Jade Mountain wellness series: The liver according to TCM theory of 5 elements

Are you a Type A personality, always charging, always taking on challenges? In part two of Erin Potter's ongoing summer series exploring Traditional Chinese Medicine and mountain life, we explore how the liver personality can stay level.

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Is this you every weekend? You may have what Traditional Chinese Medicine calls a liver body type. Learn more about the philosophy behind treating your individual body type well. Photo: Aaron Orlando/Revelstoke Mountaineer file photo.

The Revelstoke Mountaineer welcomes Traditional Chinese Medicine (TCM) practitioner Erin Potter’s summer series focusing on the cornerstone elements of TCM, and how they relate to your physical, mental, and emotional health and well being. The series will explore how TCM is interconnected with the seasonal rhythms of mountain life, and how it can help you achieve goals like improved athletic performance or a more healthful harmony with our mountain climate.

Part II: The liver according to TCM theory of 5 elements

Do you like adventure, breaking trail, charging into new territory, and being a pioneer? Are you a bit of an A-type personality who always has many things on the go? Is it likely that if things don’t go your way, or you don’t discharge your energy through exercise, that you can get irritable, hot headed, and frustrated? You just might be what Chinese medicine would categorize a liver body type.

A Traditional Chinese Medicine Five Elements Chart.
A Traditional Chinese Medicine Five Elements Chart.

Traditional Chinese Medicine (TCM) regards the body as a microsystem within the macrosystem of the universe. The universe is said to be made up of five main elements. They are considered archetypal groups that have resonance with each other and are wood, fire, earth, metal, and water. These elements comprise the universe, as well as the human body. Each element is ascribed organs as well as certain functions in the body. When TCM talks about the organs, its not looking at them in the same way as western medicine does. While western medicine describes placement and physical function of the organs, TCM includes emotions and associated physical functions as well.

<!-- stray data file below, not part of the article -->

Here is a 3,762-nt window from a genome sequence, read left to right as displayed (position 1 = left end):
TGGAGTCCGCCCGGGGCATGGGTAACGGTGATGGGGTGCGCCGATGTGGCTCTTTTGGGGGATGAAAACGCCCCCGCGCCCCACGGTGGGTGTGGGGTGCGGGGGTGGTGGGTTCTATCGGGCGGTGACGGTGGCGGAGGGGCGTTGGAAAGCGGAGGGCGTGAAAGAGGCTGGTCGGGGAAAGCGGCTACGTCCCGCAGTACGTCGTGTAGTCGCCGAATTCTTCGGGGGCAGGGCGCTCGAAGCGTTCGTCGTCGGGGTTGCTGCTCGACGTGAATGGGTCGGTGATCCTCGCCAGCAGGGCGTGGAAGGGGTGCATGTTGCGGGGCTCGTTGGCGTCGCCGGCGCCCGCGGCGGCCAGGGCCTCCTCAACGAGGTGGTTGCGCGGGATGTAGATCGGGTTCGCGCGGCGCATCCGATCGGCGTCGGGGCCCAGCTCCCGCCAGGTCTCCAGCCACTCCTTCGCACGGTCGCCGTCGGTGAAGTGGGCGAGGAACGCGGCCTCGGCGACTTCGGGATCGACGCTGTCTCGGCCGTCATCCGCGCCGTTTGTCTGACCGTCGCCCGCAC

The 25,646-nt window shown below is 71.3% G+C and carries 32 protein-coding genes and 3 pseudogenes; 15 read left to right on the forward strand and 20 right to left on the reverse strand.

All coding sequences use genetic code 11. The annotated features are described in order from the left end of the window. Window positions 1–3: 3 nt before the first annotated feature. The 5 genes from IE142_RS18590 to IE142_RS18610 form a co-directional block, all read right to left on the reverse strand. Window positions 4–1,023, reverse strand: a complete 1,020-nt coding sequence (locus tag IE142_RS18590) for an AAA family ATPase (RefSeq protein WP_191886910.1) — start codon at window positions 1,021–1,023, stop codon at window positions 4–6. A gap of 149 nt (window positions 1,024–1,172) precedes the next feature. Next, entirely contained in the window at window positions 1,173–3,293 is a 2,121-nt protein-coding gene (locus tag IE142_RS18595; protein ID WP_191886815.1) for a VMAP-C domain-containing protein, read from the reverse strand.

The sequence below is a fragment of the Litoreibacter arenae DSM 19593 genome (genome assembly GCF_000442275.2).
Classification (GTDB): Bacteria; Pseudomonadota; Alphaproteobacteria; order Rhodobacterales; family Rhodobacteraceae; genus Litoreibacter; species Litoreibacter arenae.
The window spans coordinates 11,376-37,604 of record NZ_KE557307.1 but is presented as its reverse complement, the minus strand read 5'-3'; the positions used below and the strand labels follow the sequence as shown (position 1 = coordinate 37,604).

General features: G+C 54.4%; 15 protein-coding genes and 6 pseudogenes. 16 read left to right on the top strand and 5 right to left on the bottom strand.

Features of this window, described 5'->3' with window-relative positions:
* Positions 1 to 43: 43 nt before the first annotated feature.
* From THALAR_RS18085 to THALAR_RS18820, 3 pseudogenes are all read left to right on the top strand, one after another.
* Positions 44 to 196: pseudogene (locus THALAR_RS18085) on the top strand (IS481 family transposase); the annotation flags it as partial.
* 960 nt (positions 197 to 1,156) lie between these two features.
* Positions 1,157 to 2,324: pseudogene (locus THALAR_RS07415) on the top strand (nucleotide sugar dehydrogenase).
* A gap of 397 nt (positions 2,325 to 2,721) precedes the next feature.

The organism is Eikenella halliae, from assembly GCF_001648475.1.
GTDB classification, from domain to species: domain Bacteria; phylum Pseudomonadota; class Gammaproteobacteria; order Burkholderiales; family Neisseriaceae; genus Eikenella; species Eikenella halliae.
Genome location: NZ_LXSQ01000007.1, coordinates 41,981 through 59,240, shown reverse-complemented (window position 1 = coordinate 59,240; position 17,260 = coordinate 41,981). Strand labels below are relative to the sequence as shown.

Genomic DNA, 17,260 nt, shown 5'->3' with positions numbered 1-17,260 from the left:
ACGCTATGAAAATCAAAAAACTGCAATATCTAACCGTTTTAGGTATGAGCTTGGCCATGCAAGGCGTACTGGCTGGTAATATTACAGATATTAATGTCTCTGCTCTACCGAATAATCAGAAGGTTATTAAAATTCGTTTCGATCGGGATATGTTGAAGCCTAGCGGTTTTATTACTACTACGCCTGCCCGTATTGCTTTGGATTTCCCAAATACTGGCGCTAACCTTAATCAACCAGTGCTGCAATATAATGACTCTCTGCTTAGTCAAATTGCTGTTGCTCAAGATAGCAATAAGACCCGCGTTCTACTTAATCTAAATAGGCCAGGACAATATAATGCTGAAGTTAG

The ‘wood’ element relates to the liver and gallbladder organs. The liver is said to be reflected in the eyes and is associated with the season of spring, the tendons, emotions of anger and frustration, sour flavour, and the colour of green. So how does this look in your body? It is the job of the liver and gallbladder to regulate the smooth flow of qi (energy), maintain even emotions and clarity of judgement which gives grace and flexibility to the physical and mental body. When the liver is healthy, judgement and decision making are sound, vision is clear, and actions are resolute. Strengthening the liver develops drive and adaptability and enhances our ability to cope with the fluctuations life brings.

Revelstoke's Erin Potter is a Traditional Chinese Medicine practitioner and owner of Jade Mountain Wellness. Photo: Aaron Orlando/Revelstoke Mountaineer
Revelstoke’s Erin Potter is a Traditional Chinese Medicine practitioner and owner of Jade Mountain Wellness. Photo: Aaron Orlando/Revelstoke Mountaineer

Ways to help the liver include: reducing the amount of toxins we take in, going for walks in a green forest, including more bitter and sour foods such as radicchio and dandelion, using stress reducing methods, doing liver cleanses in the spring to get rid of accumulated waste from the winter, gentle mind body exercises like tai qi and yoga, physical exercise and manual therapy such as massage and acupuncture. A happy liver means a happy body, mind and spirit!

For more, see Part I: New Revelstoke Mountaineer series: Jade Mountain TCM practitioner Erin Potter on mountain wellness